Six UN peacekeepers and interpreter wounded in ambush in eastern DR Congo

MONUSCO peacekeepers on patrol. UN Photo/Sylvain Liechti

17 October 2012 – Six United Nations peacekeepers and a local interpreter were wounded in a “cowardly” overnight ambush in the strife-torn eastern Democratic Republic of the Congo (DRC), the UN Mission in the African nation reported today.

The six peacekeepers, part of the Indian contingent serving with the UN Organization Stabilization Mission in DRC (MONUSCO), and their interpreter were ambushed while returning from a patrol with 12 other peacekeepers near Buganza in North Kivu province after finding the bodies of four civilians, the Mission said in a news release.

“This premeditated, targeted and deliberate attack is inadmissible,” said the Secretary-General’s Special Representative and head of MONUSCO, Roger Meece. “We will work with the national authorities to identify those responsible for this ignoble deed so that they are called to justice.”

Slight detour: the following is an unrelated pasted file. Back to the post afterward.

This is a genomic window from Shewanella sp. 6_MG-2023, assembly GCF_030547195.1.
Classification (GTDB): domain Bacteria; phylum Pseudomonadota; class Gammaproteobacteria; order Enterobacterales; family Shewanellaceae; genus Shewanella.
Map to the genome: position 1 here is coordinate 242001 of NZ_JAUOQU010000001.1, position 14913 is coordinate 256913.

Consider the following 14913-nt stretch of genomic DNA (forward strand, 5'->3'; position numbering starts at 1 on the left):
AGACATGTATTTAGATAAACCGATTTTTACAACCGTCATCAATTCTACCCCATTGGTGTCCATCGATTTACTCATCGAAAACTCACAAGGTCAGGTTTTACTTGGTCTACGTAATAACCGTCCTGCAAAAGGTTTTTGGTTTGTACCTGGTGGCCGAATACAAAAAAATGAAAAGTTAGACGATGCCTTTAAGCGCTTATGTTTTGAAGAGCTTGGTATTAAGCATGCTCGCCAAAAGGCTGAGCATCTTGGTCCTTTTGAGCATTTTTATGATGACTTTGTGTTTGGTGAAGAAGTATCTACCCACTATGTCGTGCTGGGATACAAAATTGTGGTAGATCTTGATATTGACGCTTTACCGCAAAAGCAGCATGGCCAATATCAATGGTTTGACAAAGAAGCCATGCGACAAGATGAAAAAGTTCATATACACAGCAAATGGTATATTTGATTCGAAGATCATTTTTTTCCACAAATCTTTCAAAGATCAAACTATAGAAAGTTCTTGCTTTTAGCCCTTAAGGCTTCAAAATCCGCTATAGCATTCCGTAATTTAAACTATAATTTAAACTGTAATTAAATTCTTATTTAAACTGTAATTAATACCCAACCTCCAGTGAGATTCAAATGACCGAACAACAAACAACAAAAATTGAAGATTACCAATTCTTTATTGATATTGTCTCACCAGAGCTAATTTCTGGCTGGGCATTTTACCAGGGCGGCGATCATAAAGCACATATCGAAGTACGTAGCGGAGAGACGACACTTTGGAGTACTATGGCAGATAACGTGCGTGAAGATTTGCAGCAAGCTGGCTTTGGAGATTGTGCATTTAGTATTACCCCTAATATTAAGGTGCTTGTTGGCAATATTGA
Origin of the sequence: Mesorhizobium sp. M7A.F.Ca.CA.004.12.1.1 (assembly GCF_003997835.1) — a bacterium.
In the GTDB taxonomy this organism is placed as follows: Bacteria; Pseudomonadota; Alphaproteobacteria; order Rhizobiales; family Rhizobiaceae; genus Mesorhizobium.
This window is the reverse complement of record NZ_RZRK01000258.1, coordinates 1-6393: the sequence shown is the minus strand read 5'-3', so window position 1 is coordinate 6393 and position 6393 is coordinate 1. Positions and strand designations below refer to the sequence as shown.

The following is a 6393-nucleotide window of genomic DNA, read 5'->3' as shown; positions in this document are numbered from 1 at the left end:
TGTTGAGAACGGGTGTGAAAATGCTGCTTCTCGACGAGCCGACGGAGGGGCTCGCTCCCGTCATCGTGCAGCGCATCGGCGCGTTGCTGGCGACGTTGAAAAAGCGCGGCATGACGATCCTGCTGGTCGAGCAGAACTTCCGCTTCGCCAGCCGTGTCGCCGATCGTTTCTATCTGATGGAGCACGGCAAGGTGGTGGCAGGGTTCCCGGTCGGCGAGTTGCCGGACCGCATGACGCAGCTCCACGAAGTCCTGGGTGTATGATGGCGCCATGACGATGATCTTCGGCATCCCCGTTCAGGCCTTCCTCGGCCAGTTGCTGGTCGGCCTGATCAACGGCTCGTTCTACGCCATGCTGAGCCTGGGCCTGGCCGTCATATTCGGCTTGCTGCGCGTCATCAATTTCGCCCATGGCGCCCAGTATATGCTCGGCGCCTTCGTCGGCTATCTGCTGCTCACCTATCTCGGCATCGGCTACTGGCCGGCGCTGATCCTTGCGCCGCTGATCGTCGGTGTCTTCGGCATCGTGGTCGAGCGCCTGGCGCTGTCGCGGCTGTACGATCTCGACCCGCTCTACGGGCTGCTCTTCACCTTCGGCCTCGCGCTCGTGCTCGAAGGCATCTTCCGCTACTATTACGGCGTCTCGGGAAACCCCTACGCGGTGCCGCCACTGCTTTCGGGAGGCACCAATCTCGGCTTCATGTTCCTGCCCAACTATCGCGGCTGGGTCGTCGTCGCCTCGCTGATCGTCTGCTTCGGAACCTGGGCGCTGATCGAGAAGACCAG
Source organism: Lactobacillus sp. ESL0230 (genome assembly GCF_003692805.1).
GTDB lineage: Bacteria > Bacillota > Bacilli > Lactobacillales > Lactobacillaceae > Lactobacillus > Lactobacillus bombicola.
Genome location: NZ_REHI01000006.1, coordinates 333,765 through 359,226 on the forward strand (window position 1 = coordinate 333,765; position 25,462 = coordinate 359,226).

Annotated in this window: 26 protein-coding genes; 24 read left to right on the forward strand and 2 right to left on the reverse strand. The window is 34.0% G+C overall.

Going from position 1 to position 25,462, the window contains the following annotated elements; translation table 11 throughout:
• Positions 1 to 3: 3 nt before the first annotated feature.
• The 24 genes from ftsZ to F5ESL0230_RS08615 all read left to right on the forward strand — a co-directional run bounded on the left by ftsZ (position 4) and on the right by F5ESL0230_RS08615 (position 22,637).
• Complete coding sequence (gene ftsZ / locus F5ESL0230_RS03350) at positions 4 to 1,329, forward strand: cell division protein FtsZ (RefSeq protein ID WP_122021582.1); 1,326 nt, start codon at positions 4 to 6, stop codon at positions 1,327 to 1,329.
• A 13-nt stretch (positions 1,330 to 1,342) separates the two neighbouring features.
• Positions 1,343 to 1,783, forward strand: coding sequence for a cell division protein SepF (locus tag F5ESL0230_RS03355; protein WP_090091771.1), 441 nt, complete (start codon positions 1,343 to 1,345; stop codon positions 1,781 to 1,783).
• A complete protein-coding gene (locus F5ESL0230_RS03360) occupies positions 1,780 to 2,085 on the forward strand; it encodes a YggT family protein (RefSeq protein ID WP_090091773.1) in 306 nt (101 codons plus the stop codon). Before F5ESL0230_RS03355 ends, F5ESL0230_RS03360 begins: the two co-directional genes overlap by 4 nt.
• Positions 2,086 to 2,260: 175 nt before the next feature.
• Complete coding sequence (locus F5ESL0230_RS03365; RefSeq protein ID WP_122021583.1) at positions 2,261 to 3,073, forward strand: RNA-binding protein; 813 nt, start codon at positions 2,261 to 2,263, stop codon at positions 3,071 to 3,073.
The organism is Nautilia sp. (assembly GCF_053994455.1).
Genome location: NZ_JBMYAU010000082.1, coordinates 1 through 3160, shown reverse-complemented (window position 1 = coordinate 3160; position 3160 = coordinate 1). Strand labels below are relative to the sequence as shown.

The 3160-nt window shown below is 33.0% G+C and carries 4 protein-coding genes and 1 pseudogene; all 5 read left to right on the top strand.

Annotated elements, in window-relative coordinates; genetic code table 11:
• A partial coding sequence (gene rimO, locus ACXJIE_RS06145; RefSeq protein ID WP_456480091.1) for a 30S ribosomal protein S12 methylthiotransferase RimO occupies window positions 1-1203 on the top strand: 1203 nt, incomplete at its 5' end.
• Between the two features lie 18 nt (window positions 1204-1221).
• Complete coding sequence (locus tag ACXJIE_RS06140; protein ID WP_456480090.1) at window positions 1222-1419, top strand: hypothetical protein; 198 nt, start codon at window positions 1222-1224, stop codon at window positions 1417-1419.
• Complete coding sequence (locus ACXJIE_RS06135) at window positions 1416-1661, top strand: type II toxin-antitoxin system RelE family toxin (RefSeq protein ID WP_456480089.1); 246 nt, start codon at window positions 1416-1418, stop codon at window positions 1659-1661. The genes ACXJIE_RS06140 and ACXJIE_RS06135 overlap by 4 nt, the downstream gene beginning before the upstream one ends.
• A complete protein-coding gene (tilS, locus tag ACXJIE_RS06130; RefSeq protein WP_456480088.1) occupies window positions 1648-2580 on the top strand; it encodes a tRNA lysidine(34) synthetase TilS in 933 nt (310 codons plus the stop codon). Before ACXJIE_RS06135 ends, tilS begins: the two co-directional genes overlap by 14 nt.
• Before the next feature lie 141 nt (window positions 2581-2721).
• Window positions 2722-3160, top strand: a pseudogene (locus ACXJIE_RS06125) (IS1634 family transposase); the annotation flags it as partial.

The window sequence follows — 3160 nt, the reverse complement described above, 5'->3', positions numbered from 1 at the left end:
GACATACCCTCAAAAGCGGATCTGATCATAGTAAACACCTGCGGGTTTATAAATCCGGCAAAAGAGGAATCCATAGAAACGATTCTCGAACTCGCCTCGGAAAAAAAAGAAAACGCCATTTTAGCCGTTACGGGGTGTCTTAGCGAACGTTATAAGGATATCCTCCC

A UN Indian peacekeeper was killed in the same province in July when he was caught in a cross-fire in clashes between the DRC’s armed forces and a rebel group known as the March 23 Movement (M23).

The DRC’s eastern provinces of North and South Kivu have witnessed increased fighting between Government troops and the M23, which is composed of renegade soldiers who mutinied in April. The fighting has displaced more than 300,000 people, including many who have fled to neighbouring Rwanda and Uganda, as well as within DRC.

MONUSCO, with 19,000 uniformed personnel, is the latest iteration of UN peacekeeping missions that have helped to bring stability and civilian elections to the vast country after it was torn apart by civil wars and rebel movements. Much of the country has achieved a measure of stability but fighting with various dissident groups has continued in the east where the bulk of the peacekeepers are deployed.


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